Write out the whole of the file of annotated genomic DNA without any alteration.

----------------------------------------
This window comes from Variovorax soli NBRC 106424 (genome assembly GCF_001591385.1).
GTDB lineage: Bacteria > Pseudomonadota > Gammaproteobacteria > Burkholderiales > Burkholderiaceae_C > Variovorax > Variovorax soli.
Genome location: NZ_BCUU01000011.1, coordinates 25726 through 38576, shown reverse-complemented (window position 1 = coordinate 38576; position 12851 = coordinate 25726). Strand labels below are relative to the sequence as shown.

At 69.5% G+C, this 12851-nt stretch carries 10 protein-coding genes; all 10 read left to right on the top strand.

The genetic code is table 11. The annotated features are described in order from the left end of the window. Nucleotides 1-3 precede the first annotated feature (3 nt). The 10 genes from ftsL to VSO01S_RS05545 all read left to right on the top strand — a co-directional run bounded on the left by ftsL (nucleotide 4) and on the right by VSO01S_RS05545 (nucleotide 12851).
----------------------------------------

This window comes from Variovorax soli NBRC 106424 (genome assembly GCF_001591385.1).
GTDB lineage: Bacteria > Pseudomonadota > Gammaproteobacteria > Burkholderiales > Burkholderiaceae_C > Variovorax > Variovorax soli.
Genome location: NZ_BCUU01000011.1, coordinates 25726 through 38576, shown reverse-complemented (window position 1 = coordinate 38576; position 12851 = coordinate 25726). Strand labels below are relative to the sequence as shown.

At 69.5% G+C, this 12851-nt stretch carries 10 protein-coding genes; all 10 read left to right on the top strand.

The genetic code is table 11. The annotated features are described in order from the left end of the window. Nucleotides 1-3 precede the first annotated feature (3 nt). The 10 genes from ftsL to VSO01S_RS05545 all read left to right on the top strand — a co-directional run bounded on the left by ftsL (nucleotide 4) and on the right by VSO01S_RS05545 (nucleotide 12851).